Torque converter questions - PowerStrokeNation : Ford Powerstroke Diesel Forum
 
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post #1 of 4 (permalink) Old 11-22-2009, 05:33 AM Thread Starter
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Torque converter questions

yes im trying to find out what it means when they say it has a 2800 rpm stall converter. i know quite a big deal about motors but im not as knowledgable about transmissions. just trying to find whats best for my pickup. im just wanting to maybe get an sct with a good transmission and head studs and all the deletes.
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post #2 of 4 (permalink) Old 11-22-2009, 06:47 AM
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Re: Torque converter questions

Stall speed is the rpm that a TC has to spin in order for it to overcome a given amount of load and begin moving the to vehicle. Since diesels make peak torque numbers at lower rpm,that is the area where you want the maximum benefits from stall, so the converter can multiply the engine torque to the max and put that power to the tires.

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post #3 of 4 (permalink) Old 11-22-2009, 06:36 PM Thread Starter
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Re: Torque converter questions

ok thanks for the help
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post #4 of 4 (permalink) Old 11-23-2009, 08:43 PM
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Re: Torque converter questions

Precision Industries - FAQ's

STALL SPEED
Torque converter stall is a commonly used term and is commonly misunderstood. Stall is the speed at which the converter will hold the engine speed and not allow further gain (i.e., the engine "stalls"). The key word here is engine. The speed at which stall occurs with a given converter is a function of engine peak torque. It is clear that the stall speed on a given converter will not be the same coupled to a tame small block engine when compared to a big block with all of the muscle features added. When comparing stall speeds it is important to account for the engine that drives it. True converter stall can best be determined when a Transbrake is used. Testing for stall value by locking the wheel brakes generally does not produce a true stall value because the engine power can often cause wheel turn by overpowering the brakes. Stall speed determined by this method should be identified as such when discussing stall speed determination. Flash stall is determined by launching at full throttle and observing the peak speed attained at launch. Selection of the right stall speed for your vehicle should be matched to the engine peak torque, engine torque curve shape and vehicle weight. In general, the stall speed selected for your converter would be 500 to 700 rpm below the peak torque. This speed allows the margin for application of the torque reserve on takeoff. When selecting stall speed without having prior experience to go by, it is better to conservatively estimate the engine torque than it is to over estimate it. If you over estimate the torque output you will have a converter with a stall speed too low, making your car slow off the line and have slow ET. A properly selected stall speed will give you better launch and better ET. You can see why it is important to consult with professionals prior to making a stall speed selection. Within the converter, stall speed is balanced off against inefficiency after launch. Getting desired stall at the expense of performance after launch is just as costly as improper stall speed to begin. The optimum converter has careful selection and design of changes to the impeller, turbine and stator.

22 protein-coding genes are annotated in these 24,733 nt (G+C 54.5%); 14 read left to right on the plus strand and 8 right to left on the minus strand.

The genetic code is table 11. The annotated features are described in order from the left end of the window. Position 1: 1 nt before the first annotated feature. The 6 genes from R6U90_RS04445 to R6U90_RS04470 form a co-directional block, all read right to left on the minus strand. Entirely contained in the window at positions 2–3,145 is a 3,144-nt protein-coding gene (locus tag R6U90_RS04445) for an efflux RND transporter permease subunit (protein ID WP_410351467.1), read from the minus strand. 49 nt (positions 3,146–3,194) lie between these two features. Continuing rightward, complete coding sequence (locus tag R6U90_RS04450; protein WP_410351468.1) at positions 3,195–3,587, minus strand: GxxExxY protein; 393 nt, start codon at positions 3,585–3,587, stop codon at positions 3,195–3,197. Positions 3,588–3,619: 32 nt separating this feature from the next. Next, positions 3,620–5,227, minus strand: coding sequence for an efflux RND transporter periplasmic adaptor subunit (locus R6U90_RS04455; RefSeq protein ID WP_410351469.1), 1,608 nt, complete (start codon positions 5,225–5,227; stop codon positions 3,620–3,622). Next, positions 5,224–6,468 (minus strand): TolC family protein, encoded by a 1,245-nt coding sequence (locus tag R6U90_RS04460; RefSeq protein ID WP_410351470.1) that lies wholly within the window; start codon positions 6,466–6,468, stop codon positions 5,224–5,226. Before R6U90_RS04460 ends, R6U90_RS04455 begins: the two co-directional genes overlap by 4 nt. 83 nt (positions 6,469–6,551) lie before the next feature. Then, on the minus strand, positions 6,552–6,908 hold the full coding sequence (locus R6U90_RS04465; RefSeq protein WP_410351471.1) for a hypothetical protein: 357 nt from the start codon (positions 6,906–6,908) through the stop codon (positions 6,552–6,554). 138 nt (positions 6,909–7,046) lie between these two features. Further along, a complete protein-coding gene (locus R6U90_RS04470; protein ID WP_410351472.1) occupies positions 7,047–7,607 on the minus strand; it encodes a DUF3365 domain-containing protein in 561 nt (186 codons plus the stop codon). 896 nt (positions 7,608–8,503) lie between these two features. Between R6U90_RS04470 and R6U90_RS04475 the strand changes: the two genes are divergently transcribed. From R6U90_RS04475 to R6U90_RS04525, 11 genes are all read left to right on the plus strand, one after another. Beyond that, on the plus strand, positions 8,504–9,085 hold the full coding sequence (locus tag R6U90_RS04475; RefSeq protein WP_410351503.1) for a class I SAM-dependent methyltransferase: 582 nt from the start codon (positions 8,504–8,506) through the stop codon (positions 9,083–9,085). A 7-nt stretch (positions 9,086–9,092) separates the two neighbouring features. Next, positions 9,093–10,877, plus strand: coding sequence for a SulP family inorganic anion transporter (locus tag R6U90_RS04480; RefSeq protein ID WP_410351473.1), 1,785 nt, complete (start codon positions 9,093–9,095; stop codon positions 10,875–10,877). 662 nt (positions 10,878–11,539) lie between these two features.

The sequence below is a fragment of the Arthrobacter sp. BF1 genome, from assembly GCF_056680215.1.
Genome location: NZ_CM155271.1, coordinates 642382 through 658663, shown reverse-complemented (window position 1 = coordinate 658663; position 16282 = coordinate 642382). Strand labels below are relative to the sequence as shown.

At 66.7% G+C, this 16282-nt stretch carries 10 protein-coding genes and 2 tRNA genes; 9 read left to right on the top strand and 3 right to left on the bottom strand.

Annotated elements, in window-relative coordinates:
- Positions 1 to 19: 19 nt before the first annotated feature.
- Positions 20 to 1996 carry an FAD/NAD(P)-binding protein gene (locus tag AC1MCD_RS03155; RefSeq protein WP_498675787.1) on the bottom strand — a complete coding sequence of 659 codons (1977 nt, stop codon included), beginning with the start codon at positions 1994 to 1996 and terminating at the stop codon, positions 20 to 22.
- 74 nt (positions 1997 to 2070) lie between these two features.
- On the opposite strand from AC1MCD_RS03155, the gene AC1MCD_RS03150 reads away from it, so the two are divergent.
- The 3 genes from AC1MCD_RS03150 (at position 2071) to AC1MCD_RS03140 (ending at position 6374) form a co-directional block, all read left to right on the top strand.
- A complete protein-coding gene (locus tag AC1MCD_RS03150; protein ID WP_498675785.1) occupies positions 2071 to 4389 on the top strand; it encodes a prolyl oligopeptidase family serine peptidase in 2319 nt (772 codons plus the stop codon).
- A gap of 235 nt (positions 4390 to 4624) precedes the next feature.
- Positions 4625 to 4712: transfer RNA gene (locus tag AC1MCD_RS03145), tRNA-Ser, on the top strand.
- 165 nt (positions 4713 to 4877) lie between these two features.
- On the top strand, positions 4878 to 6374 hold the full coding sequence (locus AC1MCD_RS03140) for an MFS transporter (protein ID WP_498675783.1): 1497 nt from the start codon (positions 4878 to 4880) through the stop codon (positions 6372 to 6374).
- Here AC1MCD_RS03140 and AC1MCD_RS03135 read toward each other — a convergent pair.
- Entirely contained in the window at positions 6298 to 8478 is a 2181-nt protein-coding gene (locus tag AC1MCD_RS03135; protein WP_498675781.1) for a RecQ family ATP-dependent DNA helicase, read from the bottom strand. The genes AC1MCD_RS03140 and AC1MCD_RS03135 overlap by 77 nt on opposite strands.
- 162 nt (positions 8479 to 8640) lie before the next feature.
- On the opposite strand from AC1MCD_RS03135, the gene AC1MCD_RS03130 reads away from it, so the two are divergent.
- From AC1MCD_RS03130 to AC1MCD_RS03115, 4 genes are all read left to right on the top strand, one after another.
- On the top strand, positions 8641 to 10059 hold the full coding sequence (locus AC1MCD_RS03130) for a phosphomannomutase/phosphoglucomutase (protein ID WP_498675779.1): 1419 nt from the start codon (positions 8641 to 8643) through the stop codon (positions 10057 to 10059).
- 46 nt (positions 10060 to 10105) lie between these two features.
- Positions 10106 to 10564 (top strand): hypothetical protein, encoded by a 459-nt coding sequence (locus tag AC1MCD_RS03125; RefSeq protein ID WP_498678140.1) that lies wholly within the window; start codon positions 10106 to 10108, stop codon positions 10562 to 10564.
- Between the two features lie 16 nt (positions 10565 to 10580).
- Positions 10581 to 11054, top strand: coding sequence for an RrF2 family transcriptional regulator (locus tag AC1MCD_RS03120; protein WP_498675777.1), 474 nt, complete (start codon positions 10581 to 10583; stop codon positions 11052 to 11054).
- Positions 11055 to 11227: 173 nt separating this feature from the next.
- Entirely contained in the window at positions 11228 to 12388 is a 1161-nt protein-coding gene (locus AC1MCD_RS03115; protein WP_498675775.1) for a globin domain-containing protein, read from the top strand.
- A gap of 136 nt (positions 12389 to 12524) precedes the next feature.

01 Excursion 7.3L Powerstroke. Gauges with AIH Delete, AIS, CCV Mod, 4' MBRP, BTS Trans, 6.0L Trans Cooler and Intercooler, DP-Tuner F5 chip, ITP In Tank Mod and Boost Annihilator, Diesel Innovation's Regulated Fuel kit, BTS Big Oil system, GTP38R Turbo with 1.15 A/R housing and BPD Stage II AC injectors. Bilstein Shocks with U front and A Rear.
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